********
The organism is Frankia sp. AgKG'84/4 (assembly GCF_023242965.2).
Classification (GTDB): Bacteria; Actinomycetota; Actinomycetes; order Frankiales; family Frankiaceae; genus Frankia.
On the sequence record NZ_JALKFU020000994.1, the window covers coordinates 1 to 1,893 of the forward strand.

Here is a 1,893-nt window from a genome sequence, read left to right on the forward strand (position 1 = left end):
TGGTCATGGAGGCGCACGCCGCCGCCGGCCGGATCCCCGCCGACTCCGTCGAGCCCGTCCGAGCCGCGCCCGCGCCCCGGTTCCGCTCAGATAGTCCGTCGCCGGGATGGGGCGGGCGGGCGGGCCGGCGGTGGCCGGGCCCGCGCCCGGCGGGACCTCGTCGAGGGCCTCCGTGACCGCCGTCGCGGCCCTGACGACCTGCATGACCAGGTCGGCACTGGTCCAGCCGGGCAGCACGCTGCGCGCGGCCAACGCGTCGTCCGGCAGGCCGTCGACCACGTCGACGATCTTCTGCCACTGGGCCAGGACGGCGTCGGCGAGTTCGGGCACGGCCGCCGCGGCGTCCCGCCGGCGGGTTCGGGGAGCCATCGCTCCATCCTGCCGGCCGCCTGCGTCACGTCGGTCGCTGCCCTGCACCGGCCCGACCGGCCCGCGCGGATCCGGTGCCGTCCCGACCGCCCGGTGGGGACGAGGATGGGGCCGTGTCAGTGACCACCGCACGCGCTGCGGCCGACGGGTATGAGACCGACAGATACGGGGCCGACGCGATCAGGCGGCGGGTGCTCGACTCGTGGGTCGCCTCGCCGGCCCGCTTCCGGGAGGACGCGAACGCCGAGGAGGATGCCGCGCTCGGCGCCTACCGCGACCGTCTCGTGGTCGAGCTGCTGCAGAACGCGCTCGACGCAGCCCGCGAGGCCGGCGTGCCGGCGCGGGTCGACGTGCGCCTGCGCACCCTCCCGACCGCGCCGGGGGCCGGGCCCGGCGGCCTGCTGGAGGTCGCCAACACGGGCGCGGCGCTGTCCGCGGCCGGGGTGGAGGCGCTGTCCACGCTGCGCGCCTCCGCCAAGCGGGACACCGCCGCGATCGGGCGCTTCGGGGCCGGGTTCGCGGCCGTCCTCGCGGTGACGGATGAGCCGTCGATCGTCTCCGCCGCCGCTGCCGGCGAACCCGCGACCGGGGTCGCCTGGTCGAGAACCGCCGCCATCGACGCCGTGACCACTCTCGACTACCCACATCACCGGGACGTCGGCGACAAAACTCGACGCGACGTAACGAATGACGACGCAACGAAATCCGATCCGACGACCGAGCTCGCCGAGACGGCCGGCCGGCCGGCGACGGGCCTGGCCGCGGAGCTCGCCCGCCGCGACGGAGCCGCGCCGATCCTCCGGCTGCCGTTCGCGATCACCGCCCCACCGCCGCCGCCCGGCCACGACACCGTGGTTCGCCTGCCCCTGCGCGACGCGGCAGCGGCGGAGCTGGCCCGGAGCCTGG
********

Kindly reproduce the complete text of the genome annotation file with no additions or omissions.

The organism is Frankia sp. AgKG'84/4 (assembly GCF_023242965.2).
Classification (GTDB): Bacteria; Actinomycetota; Actinomycetes; order Frankiales; family Frankiaceae; genus Frankia.
On the sequence record NZ_JALKFU020000994.1, the window covers coordinates 1 to 1,893 of the forward strand.

Here is a 1,893-nt window from a genome sequence, read left to right on the forward strand (position 1 = left end):
TGGTCATGGAGGCGCACGCCGCCGCCGGCCGGATCCCCGCCGACTCCGTCGAGCCCGTCCGAGCCGCGCCCGCGCCCCGGTTCCGCTCAGATAGTCCGTCGCCGGGATGGGGCGGGCGGGCGGGCCGGCGGTGGCCGGGCCCGCGCCCGGCGGGACCTCGTCGAGGGCCTCCGTGACCGCCGTCGCGGCCCTGACGACCTGCATGACCAGGTCGGCACTGGTCCAGCCGGGCAGCACGCTGCGCGCGGCCAACGCGTCGTCCGGCAGGCCGTCGACCACGTCGACGATCTTCTGCCACTGGGCCAGGACGGCGTCGGCGAGTTCGGGCACGGCCGCCGCGGCGTCCCGCCGGCGGGTTCGGGGAGCCATCGCTCCATCCTGCCGGCCGCCTGCGTCACGTCGGTCGCTGCCCTGCACCGGCCCGACCGGCCCGCGCGGATCCGGTGCCGTCCCGACCGCCCGGTGGGGACGAGGATGGGGCCGTGTCAGTGACCACCGCACGCGCTGCGGCCGACGGGTATGAGACCGACAGATACGGGGCCGACGCGATCAGGCGGCGGGTGCTCGACTCGTGGGTCGCCTCGCCGGCCCGCTTCCGGGAGGACGCGAACGCCGAGGAGGATGCCGCGCTCGGCGCCTACCGCGACCGTCTCGTGGTCGAGCTGCTGCAGAACGCGCTCGACGCAGCCCGCGAGGCCGGCGTGCCGGCGCGGGTCGACGTGCGCCTGCGCACCCTCCCGACCGCGCCGGGGGCCGGGCCCGGCGGCCTGCTGGAGGTCGCCAACACGGGCGCGGCGCTGTCCGCGGCCGGGGTGGAGGCGCTGTCCACGCTGCGCGCCTCCGCCAAGCGGGACACCGCCGCGATCGGGCGCTTCGGGGCCGGGTTCGCGGCCGTCCTCGCGGTGACGGATGAGCCGTCGATCGTCTCCGCCGCCGCTGCCGGCGAACCCGCGACCGGGGTCGCCTGGTCGAGAACCGCCGCCATCGACGCCGTGACCACTCTCGACTACCCACATCACCGGGACGTCGGCGACAAAACTCGACGCGACGTAACGAATGACGACGCAACGAAATCCGATCCGACGACCGAGCTCGCCGAGACGGCCGGCCGGCCGGCGACGGGCCTGGCCGCGGAGCTCGCCCGCCGCGACGGAGCCGCGCCGATCCTCCGGCTGCCGTTCGCGATCACCGCCCCACCGCCGCCGCCCGGCCACGACACCGTGGTTCGCCTGCCCCTGCGCGACGCGGCAGCGGCGGAGCTGGCCCGGAGCCTGG